By David Hargreaves
In reading the housing stocktake commissioned by the new Government I was reminded again and again of a very funny skit from an ages-old, largely forgotten, TV programme called The Frost Report.
I'm sorry, I cannot find it to link to, but in this satirical skit one John Cleese portrayed a 'newsreader' firing off a series of confronting and contentious questions about a mythical African nation that had just been granted independence. After getting to the end of this breathless and exhausting list of questions the 'newsreader' left us with: "All these questions need answering. Goodnight."
Like our intrepid 'Frost Report' newsreader, this housing stocktake report has dumped a load of big questions in our lap, and then left us to it.
Unquestionably there's a lot of interesting information in the report and the report's authors have acted to their brief from the Government - to provide a snapshot of where we are.
How helpful is it to have done this exercise as it is in the first place though?
Housing and Urban Development Minister Phil Twyford's reasoning in releasing the report was that in order to fix the problem you need to know exactly what the problem is.
But are you telling me he didn't have a reasonable idea already? He's had deep involvement in the housing portfolio for a number of years now.
I don't believe there would be one solitary, single piece of information contained in the report that truly came as a surprise to Twyford.
There is a danger in operating in this manner that the Government could overface itself with the perceived enormity of the task in front of it.
Or is that part of a strategy? Is this the incoming Government manipulating itself into a position from which it can drastically change the policy platform that enabled it to become part of a Government in the first place?
"Oh, we've assembled all the facts now and it's FAR worse than we thought, so we are going to change a load of the things we said we would do."
Look, I hope not.
Let's take the more charitable view and say the Government is trying to assemble all the information in order to make sure the path it's taking is the right one.
But the issue is, there comes a stage at which you just have to roll up sleeves and get on with things.
Before this report came out I believed these (among many other) things:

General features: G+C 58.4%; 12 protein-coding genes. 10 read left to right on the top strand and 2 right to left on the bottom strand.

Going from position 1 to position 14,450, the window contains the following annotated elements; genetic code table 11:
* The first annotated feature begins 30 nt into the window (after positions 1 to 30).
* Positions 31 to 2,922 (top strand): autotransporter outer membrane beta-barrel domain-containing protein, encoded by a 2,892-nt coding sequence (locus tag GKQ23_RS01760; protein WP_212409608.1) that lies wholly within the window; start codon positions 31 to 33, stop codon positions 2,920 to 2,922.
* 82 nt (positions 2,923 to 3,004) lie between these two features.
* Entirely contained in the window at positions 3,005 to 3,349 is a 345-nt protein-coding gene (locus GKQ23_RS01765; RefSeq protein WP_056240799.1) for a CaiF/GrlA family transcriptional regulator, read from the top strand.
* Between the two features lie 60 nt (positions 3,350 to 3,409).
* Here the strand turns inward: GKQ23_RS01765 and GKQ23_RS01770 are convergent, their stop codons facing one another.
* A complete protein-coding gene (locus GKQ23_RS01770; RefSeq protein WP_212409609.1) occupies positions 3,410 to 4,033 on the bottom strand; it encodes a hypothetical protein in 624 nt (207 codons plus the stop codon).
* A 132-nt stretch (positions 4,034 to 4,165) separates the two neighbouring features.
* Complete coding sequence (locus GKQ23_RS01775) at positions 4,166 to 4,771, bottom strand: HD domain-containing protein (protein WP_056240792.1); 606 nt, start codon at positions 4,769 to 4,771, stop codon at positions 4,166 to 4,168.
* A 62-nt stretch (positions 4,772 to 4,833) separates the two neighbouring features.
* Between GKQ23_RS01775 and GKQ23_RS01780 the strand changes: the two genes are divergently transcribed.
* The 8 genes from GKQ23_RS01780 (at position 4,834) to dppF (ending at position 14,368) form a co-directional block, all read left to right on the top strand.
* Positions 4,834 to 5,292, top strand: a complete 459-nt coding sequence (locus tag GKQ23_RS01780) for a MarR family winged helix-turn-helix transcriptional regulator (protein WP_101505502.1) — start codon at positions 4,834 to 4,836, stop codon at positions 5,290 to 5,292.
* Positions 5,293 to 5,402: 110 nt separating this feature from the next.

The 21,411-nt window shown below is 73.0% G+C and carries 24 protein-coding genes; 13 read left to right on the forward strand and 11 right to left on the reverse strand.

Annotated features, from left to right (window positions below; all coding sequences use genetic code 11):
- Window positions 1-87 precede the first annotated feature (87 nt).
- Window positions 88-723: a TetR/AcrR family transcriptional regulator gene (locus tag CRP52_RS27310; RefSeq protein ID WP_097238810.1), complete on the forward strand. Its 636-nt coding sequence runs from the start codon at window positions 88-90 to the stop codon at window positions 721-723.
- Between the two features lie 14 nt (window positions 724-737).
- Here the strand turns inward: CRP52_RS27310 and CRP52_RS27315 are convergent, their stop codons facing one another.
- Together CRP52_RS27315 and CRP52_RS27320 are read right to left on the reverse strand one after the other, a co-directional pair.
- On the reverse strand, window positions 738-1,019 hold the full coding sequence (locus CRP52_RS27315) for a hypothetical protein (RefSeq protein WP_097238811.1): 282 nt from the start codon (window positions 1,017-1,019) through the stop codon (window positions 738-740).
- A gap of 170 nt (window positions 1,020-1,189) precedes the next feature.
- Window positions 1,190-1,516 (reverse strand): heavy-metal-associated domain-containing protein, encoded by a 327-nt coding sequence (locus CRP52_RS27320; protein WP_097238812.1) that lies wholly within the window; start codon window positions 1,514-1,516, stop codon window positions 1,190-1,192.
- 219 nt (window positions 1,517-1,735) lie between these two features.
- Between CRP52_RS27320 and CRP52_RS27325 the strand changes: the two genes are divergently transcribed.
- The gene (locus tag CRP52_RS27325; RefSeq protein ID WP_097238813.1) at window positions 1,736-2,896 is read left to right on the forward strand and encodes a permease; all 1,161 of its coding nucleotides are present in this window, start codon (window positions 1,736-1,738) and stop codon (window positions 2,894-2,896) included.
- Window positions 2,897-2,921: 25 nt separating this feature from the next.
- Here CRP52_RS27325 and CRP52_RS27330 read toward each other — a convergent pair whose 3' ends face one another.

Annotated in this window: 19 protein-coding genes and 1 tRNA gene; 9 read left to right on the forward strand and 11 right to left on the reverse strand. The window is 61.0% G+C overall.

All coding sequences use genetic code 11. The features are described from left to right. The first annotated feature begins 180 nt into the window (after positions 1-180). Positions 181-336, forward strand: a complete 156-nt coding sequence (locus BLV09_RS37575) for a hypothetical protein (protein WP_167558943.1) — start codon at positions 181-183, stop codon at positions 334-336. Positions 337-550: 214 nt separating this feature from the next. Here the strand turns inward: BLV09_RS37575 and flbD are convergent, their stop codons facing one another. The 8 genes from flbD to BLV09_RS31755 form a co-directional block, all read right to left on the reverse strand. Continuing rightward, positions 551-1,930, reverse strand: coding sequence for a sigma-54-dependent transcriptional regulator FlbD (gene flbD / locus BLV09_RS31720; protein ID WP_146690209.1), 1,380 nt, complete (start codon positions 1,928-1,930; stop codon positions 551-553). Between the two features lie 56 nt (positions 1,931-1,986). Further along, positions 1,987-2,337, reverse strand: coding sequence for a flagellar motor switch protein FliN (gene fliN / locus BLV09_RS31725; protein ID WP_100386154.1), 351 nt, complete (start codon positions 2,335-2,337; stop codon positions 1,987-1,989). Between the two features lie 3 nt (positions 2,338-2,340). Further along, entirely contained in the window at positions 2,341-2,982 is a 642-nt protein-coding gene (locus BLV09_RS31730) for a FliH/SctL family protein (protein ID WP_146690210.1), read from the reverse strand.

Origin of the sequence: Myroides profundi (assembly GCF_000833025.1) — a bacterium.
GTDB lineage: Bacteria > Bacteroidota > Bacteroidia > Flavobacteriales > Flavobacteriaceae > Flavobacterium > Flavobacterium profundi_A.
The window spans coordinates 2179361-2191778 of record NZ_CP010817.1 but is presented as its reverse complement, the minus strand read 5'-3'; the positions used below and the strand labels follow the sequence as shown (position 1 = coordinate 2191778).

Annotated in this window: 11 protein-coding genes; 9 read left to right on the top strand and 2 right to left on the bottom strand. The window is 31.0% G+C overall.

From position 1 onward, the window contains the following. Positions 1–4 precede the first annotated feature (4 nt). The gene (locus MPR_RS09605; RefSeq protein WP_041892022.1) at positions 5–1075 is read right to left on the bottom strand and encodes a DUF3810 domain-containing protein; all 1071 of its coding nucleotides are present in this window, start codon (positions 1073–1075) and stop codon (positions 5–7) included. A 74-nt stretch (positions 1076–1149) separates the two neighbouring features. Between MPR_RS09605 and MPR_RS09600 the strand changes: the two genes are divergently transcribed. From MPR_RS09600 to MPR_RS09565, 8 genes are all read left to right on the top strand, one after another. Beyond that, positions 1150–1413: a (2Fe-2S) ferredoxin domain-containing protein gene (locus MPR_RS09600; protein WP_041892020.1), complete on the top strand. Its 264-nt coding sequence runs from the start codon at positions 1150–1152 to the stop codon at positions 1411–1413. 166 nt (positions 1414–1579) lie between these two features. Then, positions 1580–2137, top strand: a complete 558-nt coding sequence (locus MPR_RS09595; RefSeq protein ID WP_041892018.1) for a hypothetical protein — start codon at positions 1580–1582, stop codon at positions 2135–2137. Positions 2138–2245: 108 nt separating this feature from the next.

- New Zealand has not been building enough houses, particularly in Auckland.
- The housing shortage has been worsened by the open-doors immigration policies of the previous Government.
- New Zealand houses are expensive to build.
- There is a problem in New Zealand's rental market, both with how the market is structured and with how renting is perceived by New Zealanders generally (IE very negatively).
Well, surprise, surprise, the report backs up all those things. I didn't need a report to tell me all that and I'm sure Twyford didn't either.
Here's what I want to see, I want to see the report that is crammed full of SOLUTIONS.
By simply gathering information of an essentially negative nature in front of it, such as via this report, the Government risks getting itself down and getting the people of New Zealand down. It is easy enough to overface yourself with a task - particularly if you just keep concentrating on how big the task is. And look, fixing our housing market is a big task that will take at least a generation.
I do agree that there is danger in simply assuming that you know how to fix something and charging off like Rambo looking for his jockstrap in what proves unwise endeavour. At least some of the previous Government's efforts, such as housing accords, would fall into this category.
But with or without reports being compiled and more and more information gathered, I think we could all agree that building more houses is good, having a check on immigration is good, trying to do something to make it more affordable to build houses is good, and doing something to improve the lot of renters is good.
The big danger is that simply gathering loads of information like this is just a substitute for the Great New Zealand Form A Committee strategy. Talking is easier than doing. There's no doubt about that.
Twyford's been talking big for a few years now. Well, this is his chance.
Solutions please. No more reports. Get on with it.